Local

Health on the Nipomo Mesa: Join us for an open house and forum on air quality

Poor air quality can trigger constant cough and asthma attacks.
Poor air quality can trigger constant cough and asthma attacks. Getty Images

Para Español, haga clic aquí.

Please scroll down to RSVP to this event in the form below. Your response is appreciated.

Do you live or work on the Mesa? Did you know the air quality is sometimes unhealthy? It can trigger a persistent cough, asthma attacks, and even lung disease after prolonged exposure.

There are simple things you can do to protect yourself and keep your family healthy. Join us at Mesa Middle School on Sept. 4 for a free, public event to learn from community experts. Together, we will discuss:

  • How to receive air quality alerts so you know when the air is unhealthy to breathe
  • What you can do to protect yourself and your family when the air is bad
  • The health risks of breathing air with particulate matter

Wednesday, Sept. 4, 2019, 5:30 to 7:30 p.m. (Panel discussion 6 to 7 p.m.)

Mesa Middle School, 2555 S Halcyon Road, Arroyo Grande, CA 93420

Click here to RSVP or let us know what questions you want answered

The event is free and open to all ages. Childcare and light refreshments will be provided. Spanish interpretation and translation will be available.

An interactive panel discussion moderated by Tribune reporter Monica Vaughan will provide local, expert information.

Panelists include: San Luis Obispo County Public Health Officer Penny Borenstein, Air Pollution Control District Officer Gary Willey, retired pulmonologist Dr. Robert Lapidus and pediatrician Dr. William Morgan.

Before and after the panel, you can gather more information and participate in conversations with your neighbors, as well as air quality and health experts.

This event is sponsored by the The Tribune and the University of Southern California Annenberg Center for Health Journalism, with translation assistance from Promotores Collaborative.

Please note: This event is about health and air quality. We will not focus on the source of dust, or regulatory or political issues.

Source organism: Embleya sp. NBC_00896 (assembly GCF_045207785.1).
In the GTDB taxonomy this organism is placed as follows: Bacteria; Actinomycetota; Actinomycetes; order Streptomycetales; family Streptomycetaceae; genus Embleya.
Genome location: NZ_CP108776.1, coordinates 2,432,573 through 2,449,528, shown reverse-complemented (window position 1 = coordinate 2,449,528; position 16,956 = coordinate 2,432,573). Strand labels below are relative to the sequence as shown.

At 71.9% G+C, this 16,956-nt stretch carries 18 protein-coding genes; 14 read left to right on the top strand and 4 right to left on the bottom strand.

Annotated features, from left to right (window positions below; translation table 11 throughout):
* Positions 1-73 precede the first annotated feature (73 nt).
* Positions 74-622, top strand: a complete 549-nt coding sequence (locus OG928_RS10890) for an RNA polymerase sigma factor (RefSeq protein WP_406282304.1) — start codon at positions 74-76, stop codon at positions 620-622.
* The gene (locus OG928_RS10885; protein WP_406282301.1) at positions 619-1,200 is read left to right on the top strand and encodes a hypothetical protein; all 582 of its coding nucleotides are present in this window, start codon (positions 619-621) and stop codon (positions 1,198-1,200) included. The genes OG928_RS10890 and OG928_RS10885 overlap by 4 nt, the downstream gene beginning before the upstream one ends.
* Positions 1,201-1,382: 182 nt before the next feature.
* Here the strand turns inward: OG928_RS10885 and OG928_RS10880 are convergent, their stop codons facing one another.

Can’t make the event? We still want to hear from you! Fill out the form or email NipomoMesaAir@gmail.com to tell us your questions and we’ll get back to you with answers after the event.

Live on the Mesa? Please fill out a survey and more about The Tribune’s investigation into this issue by clicking here.

What is the air quality problem on the Nipomo Mesa?

This community event is part of The Tribune’s investigation into air quality on the Nipomo Mesa, where monitors sometimes show high concentrations of tiny particles that can be dangerous to your health when inhaled.

Fine dust particles known as particulate matter blow across the Mesa on windy days and can lodge deep inside your lungs, causing irritation.

According to the Centers for Disease Control, exposure can cause shortness of breath, throat irritation and eye irritation. It can also trigger serious problems like asthma attacks or heart attacks, and it can impact lung development in children.

These are risks. Not everyone who lives in the area will experience health consequences. And, there are things you can do to protect yourself, like staying inside and closing all the windows when the air is bad.

You can check the air quality by visiting: www.airnow.gov.

The amount of particulate matter in the air on the Mesa violates state air quality standards several times a year, according to EPA-approved monitors installed by the county Air Pollution Control District. Specifically, at the monitor located at the Cal Fire station, air quality violated the state standard 47 days in 2018, 97 days in 2017, and 71 days in 2016.

There are many more days when the particulate matter level spikes for a few hours. On May 27 and 28 this year, for example, the air quality index on the Mesa reached hazardous levels.

Monica Vaughan reported this story as part of her University of Southern California Annenberg Center for Health Journalism 2019 California Fellowship with engagement support from the Center’s interim engagement editor, Danielle Fox.

Learn more about The Tribune’s investigation into this issue by clicking here.

RSVP for the event below or by clicking here.

  Comments